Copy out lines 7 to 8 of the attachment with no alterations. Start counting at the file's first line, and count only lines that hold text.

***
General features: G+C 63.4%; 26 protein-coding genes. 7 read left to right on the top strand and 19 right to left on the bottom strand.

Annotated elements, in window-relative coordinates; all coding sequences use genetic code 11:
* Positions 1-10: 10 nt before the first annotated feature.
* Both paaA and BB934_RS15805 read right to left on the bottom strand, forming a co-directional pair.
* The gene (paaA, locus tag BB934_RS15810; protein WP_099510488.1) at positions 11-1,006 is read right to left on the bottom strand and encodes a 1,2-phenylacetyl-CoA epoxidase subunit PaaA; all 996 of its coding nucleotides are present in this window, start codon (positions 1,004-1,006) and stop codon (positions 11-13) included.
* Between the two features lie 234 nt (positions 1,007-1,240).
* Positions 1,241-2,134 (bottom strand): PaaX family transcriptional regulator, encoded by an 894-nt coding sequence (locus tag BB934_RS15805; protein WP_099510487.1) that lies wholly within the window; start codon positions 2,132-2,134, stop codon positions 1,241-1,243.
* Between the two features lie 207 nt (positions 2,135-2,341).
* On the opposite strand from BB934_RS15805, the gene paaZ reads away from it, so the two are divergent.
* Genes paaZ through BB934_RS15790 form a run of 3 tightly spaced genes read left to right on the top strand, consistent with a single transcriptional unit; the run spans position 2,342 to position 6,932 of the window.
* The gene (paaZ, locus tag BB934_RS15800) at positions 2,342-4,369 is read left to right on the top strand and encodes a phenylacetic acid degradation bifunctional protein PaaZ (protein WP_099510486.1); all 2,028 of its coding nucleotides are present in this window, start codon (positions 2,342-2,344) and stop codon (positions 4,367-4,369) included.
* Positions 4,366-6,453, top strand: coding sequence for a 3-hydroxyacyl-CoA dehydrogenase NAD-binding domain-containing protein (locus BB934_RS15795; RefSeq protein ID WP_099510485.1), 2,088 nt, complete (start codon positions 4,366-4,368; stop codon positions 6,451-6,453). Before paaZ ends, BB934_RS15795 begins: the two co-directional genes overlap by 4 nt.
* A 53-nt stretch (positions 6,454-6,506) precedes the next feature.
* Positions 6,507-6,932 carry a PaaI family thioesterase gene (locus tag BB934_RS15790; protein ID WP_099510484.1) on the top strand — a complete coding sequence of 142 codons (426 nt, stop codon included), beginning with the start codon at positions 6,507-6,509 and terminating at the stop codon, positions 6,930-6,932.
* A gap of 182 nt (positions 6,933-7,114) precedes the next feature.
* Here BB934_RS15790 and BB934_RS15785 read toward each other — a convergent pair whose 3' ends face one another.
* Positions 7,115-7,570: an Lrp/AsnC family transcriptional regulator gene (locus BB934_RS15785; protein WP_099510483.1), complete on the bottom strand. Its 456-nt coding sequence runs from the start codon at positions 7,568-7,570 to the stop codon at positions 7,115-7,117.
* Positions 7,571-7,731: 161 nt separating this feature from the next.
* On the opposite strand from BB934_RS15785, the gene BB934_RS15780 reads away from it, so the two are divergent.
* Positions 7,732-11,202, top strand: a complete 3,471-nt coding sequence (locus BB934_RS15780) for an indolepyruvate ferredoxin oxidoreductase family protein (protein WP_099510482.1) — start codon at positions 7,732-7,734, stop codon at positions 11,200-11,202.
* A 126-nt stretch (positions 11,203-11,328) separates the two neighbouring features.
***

* Positions 1,241-2,134 (bottom strand): PaaX family transcriptional regulator, encoded by an 894-nt coding sequence (locus tag BB934_RS15805; protein WP_099510487.1) that lies wholly within the window; start codon positions 2,132-2,134, stop codon positions 1,241-1,243.
* Between the two features lie 207 nt (positions 2,135-2,341).